Co-authored by Ashley Bleggi
At a recent conference, we asked utility managers and operators to tell us about their everyday communication challenges. Again and again, we heard that communicating with customers about the value of the service their utility provides was difficult, because too often, customers think about water as a good rather than a service. Customers see water all around them (even falling from the sky!), so it can be difficult for them to fully grasp the water cycle and all that goes into providing clean, safe, and reliable drinking water. To help overcome this challenge, we’ve put together some language to help utilities frame the value of the service that they provide in a simple (yet efficient) way.
Read on to see strategies and example language that your utility can use to communicate with the average customer who may not yet understand what they’re paying for through their water bill: Continue reading
For many small towns, websites are the main avenue of communication with residents. At the Environmental Finance Center at the University of North Carolina at Chapel Hill, we use town websites to find contact information, water rates, and link towns around the United States to our resources, such as our water rates dashboards. The North Carolina Water Rates Dashboard is one of our most visited pages, and nearly three percent of the dashboard’s visitors in the past year have been directed here through the website of the town of Wilkesboro, North Carolina. Wilkesboro’s website is user-friendly and informative, making it a great resource for residents and visitors alike. Residents often rely on town websites for communication, public information, and access to helpful tools like our Rates Dashboards. Continue reading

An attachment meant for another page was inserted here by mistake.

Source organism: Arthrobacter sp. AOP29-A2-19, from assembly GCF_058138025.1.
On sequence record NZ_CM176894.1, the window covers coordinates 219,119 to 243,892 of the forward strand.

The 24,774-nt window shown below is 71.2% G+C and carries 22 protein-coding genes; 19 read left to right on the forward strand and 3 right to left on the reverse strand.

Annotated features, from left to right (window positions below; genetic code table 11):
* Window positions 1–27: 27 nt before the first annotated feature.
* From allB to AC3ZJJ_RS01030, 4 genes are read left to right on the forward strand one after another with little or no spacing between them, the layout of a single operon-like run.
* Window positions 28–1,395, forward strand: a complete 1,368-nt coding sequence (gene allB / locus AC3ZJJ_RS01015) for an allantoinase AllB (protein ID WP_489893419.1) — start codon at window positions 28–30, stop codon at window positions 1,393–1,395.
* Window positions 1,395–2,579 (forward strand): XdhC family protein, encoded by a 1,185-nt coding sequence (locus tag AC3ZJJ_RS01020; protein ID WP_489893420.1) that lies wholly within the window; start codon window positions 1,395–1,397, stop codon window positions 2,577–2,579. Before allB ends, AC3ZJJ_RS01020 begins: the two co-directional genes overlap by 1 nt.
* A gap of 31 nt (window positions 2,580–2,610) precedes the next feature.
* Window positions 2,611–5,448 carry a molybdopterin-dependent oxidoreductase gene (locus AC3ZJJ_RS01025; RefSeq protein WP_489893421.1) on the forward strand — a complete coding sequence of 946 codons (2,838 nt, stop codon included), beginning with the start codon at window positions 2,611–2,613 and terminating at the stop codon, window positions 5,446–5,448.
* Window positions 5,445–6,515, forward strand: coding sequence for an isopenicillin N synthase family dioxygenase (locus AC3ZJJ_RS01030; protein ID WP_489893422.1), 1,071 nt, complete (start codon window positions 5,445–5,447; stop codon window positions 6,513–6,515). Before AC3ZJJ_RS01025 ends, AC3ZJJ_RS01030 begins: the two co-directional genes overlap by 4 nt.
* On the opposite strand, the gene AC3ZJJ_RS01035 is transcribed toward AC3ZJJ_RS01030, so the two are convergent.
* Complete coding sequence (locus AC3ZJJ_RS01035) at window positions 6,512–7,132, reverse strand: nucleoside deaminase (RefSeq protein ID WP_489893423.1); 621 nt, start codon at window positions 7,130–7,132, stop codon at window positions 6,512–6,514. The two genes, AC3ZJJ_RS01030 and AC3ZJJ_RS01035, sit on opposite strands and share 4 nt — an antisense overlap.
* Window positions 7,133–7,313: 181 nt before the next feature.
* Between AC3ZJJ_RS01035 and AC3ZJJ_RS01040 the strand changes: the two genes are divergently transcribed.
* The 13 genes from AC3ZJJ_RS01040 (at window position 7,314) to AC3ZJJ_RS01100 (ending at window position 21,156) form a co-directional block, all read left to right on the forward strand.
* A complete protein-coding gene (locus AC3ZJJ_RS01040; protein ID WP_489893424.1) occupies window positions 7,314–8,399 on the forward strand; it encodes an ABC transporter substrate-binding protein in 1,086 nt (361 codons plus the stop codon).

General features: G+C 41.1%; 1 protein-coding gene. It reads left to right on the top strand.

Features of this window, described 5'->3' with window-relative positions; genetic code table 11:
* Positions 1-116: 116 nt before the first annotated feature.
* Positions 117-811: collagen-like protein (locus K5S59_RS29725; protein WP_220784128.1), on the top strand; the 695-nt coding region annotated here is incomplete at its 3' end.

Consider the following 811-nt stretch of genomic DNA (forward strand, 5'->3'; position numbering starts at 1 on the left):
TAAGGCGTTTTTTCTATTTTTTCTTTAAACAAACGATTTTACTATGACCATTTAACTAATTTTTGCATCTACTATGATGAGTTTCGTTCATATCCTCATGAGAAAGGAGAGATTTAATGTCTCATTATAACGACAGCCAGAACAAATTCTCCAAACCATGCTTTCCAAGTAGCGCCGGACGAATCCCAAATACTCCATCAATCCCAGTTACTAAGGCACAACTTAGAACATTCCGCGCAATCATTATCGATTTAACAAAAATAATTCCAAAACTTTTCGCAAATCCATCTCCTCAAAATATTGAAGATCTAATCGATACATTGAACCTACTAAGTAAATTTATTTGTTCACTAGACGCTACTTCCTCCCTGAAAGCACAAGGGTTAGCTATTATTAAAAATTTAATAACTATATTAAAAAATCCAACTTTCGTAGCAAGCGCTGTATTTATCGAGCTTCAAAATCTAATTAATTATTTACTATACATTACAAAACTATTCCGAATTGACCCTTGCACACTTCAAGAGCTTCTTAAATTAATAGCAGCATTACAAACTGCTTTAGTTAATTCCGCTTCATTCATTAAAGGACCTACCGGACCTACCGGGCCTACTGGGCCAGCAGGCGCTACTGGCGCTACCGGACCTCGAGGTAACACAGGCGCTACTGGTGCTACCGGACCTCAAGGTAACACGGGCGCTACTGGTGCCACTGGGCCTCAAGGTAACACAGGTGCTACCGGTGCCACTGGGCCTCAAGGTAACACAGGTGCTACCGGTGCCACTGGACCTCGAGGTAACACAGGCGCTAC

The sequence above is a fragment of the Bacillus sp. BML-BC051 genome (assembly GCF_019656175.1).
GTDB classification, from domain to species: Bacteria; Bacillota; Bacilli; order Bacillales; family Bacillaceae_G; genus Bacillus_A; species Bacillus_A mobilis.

What should a utility manager do in order to convince a board or council of elected officials of the need to raise water rates? We identified 10 actionable tips based on statistical analysis of survey results of more than 1,400 local governments across the United States that were successful in raising water rates.
Mary Tiger is the Chief Operating Officer of the Environmental Finance Center at the University of North Carolina.
Water is the talk of the town these days – or at least that is what a series of marketing campaigns are hoping. Lately, it seems that almost every water industry association around has a marketing campaign for water.